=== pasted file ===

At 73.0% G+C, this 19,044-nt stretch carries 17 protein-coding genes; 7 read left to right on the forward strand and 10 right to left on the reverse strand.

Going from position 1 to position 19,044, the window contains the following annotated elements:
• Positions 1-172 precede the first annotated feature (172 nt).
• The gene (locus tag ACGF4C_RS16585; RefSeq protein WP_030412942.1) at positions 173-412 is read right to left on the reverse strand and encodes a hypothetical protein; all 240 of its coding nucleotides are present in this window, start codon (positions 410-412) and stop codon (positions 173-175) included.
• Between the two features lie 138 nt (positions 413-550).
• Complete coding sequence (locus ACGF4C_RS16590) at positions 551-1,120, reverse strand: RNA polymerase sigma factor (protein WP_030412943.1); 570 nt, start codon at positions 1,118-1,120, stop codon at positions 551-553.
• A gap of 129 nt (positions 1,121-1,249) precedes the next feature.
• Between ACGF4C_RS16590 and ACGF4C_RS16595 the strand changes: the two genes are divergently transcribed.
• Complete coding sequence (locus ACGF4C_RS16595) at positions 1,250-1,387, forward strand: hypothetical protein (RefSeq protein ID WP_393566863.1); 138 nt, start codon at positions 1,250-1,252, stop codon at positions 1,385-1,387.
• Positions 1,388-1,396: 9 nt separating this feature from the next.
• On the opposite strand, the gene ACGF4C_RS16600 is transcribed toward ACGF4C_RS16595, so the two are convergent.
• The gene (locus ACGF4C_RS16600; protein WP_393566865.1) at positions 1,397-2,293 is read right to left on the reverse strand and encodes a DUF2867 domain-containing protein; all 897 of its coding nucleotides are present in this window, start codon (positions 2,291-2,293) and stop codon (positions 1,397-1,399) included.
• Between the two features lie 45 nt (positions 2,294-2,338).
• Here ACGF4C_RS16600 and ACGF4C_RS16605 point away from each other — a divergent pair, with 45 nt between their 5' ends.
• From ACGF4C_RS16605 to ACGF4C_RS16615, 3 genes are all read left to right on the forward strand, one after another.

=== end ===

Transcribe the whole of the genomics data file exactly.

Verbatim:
At 73.0% G+C, this 19,044-nt stretch carries 17 protein-coding genes; 7 read left to right on the forward strand and 10 right to left on the reverse strand.

Going from position 1 to position 19,044, the window contains the following annotated elements:
• Positions 1-172 precede the first annotated feature (172 nt).
• The gene (locus tag ACGF4C_RS16585; RefSeq protein WP_030412942.1) at positions 173-412 is read right to left on the reverse strand and encodes a hypothetical protein; all 240 of its coding nucleotides are present in this window, start codon (positions 410-412) and stop codon (positions 173-175) included.
• Between the two features lie 138 nt (positions 413-550).
• Complete coding sequence (locus ACGF4C_RS16590) at positions 551-1,120, reverse strand: RNA polymerase sigma factor (protein WP_030412943.1); 570 nt, start codon at positions 1,118-1,120, stop codon at positions 551-553.
• A gap of 129 nt (positions 1,121-1,249) precedes the next feature.
• Between ACGF4C_RS16590 and ACGF4C_RS16595 the strand changes: the two genes are divergently transcribed.
• Complete coding sequence (locus ACGF4C_RS16595) at positions 1,250-1,387, forward strand: hypothetical protein (RefSeq protein ID WP_393566863.1); 138 nt, start codon at positions 1,250-1,252, stop codon at positions 1,385-1,387.
• Positions 1,388-1,396: 9 nt separating this feature from the next.
• On the opposite strand, the gene ACGF4C_RS16600 is transcribed toward ACGF4C_RS16595, so the two are convergent.
• The gene (locus ACGF4C_RS16600; protein WP_393566865.1) at positions 1,397-2,293 is read right to left on the reverse strand and encodes a DUF2867 domain-containing protein; all 897 of its coding nucleotides are present in this window, start codon (positions 2,291-2,293) and stop codon (positions 1,397-1,399) included.
• Between the two features lie 45 nt (positions 2,294-2,338).
• Here ACGF4C_RS16600 and ACGF4C_RS16605 point away from each other — a divergent pair, with 45 nt between their 5' ends.
• From ACGF4C_RS16605 to ACGF4C_RS16615, 3 genes are all read left to right on the forward strand, one after another.